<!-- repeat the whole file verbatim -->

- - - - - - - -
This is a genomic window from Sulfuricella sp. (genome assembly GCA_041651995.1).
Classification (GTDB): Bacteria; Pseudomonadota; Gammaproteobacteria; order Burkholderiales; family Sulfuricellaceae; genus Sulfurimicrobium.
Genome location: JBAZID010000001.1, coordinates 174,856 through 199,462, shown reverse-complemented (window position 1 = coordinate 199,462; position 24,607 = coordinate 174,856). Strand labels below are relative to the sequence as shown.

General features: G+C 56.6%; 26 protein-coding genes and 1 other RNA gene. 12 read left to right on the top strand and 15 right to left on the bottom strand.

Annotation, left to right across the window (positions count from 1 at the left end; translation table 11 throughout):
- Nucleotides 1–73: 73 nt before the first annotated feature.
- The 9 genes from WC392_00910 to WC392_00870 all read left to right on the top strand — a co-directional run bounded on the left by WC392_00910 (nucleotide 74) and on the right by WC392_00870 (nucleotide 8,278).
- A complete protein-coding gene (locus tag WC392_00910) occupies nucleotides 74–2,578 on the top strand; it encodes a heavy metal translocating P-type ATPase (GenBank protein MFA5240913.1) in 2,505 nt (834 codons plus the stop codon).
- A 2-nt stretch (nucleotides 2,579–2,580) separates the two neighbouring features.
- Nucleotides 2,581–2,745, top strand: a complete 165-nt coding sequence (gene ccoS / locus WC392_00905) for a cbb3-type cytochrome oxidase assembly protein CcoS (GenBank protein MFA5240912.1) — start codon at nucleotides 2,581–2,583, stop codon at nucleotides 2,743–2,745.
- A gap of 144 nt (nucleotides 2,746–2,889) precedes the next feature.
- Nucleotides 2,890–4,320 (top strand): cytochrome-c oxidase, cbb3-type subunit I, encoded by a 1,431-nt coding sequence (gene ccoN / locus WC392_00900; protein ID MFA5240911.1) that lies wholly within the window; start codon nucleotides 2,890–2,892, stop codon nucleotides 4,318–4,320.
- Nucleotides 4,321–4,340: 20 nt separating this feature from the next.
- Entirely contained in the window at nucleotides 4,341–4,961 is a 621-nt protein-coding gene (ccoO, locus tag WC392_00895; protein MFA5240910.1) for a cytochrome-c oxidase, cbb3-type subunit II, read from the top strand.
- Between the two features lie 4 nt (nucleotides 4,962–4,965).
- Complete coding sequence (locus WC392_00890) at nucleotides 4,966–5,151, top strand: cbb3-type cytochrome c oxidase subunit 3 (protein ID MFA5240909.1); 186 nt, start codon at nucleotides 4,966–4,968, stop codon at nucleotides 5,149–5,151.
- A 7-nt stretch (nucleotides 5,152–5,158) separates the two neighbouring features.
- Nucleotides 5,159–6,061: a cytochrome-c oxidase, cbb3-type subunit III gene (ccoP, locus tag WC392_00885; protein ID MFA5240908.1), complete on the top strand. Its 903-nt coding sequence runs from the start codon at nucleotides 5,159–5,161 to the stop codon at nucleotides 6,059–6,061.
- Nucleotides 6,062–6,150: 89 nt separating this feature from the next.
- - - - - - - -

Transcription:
This is a genomic window from Sulfuricella sp. (genome assembly GCA_041651995.1).
Classification (GTDB): Bacteria; Pseudomonadota; Gammaproteobacteria; order Burkholderiales; family Sulfuricellaceae; genus Sulfurimicrobium.
Genome location: JBAZID010000001.1, coordinates 174,856 through 199,462, shown reverse-complemented (window position 1 = coordinate 199,462; position 24,607 = coordinate 174,856). Strand labels below are relative to the sequence as shown.

General features: G+C 56.6%; 26 protein-coding genes and 1 other RNA gene. 12 read left to right on the top strand and 15 right to left on the bottom strand.

Annotation, left to right across the window (positions count from 1 at the left end; translation table 11 throughout):
- Nucleotides 1–73: 73 nt before the first annotated feature.
- The 9 genes from WC392_00910 to WC392_00870 all read left to right on the top strand — a co-directional run bounded on the left by WC392_00910 (nucleotide 74) and on the right by WC392_00870 (nucleotide 8,278).
- A complete protein-coding gene (locus tag WC392_00910) occupies nucleotides 74–2,578 on the top strand; it encodes a heavy metal translocating P-type ATPase (GenBank protein MFA5240913.1) in 2,505 nt (834 codons plus the stop codon).
- A 2-nt stretch (nucleotides 2,579–2,580) separates the two neighbouring features.
- Nucleotides 2,581–2,745, top strand: a complete 165-nt coding sequence (gene ccoS / locus WC392_00905) for a cbb3-type cytochrome oxidase assembly protein CcoS (GenBank protein MFA5240912.1) — start codon at nucleotides 2,581–2,583, stop codon at nucleotides 2,743–2,745.
- A gap of 144 nt (nucleotides 2,746–2,889) precedes the next feature.
- Nucleotides 2,890–4,320 (top strand): cytochrome-c oxidase, cbb3-type subunit I, encoded by a 1,431-nt coding sequence (gene ccoN / locus WC392_00900; protein ID MFA5240911.1) that lies wholly within the window; start codon nucleotides 2,890–2,892, stop codon nucleotides 4,318–4,320.
- Nucleotides 4,321–4,340: 20 nt separating this feature from the next.
- Entirely contained in the window at nucleotides 4,341–4,961 is a 621-nt protein-coding gene (ccoO, locus tag WC392_00895; protein MFA5240910.1) for a cytochrome-c oxidase, cbb3-type subunit II, read from the top strand.
- Between the two features lie 4 nt (nucleotides 4,962–4,965).
- Complete coding sequence (locus WC392_00890) at nucleotides 4,966–5,151, top strand: cbb3-type cytochrome c oxidase subunit 3 (protein ID MFA5240909.1); 186 nt, start codon at nucleotides 4,966–4,968, stop codon at nucleotides 5,149–5,151.
- A 7-nt stretch (nucleotides 5,152–5,158) separates the two neighbouring features.
- Nucleotides 5,159–6,061: a cytochrome-c oxidase, cbb3-type subunit III gene (ccoP, locus tag WC392_00885; protein ID MFA5240908.1), complete on the top strand. Its 903-nt coding sequence runs from the start codon at nucleotides 5,159–5,161 to the stop codon at nucleotides 6,059–6,061.
- Nucleotides 6,062–6,150: 89 nt separating this feature from the next.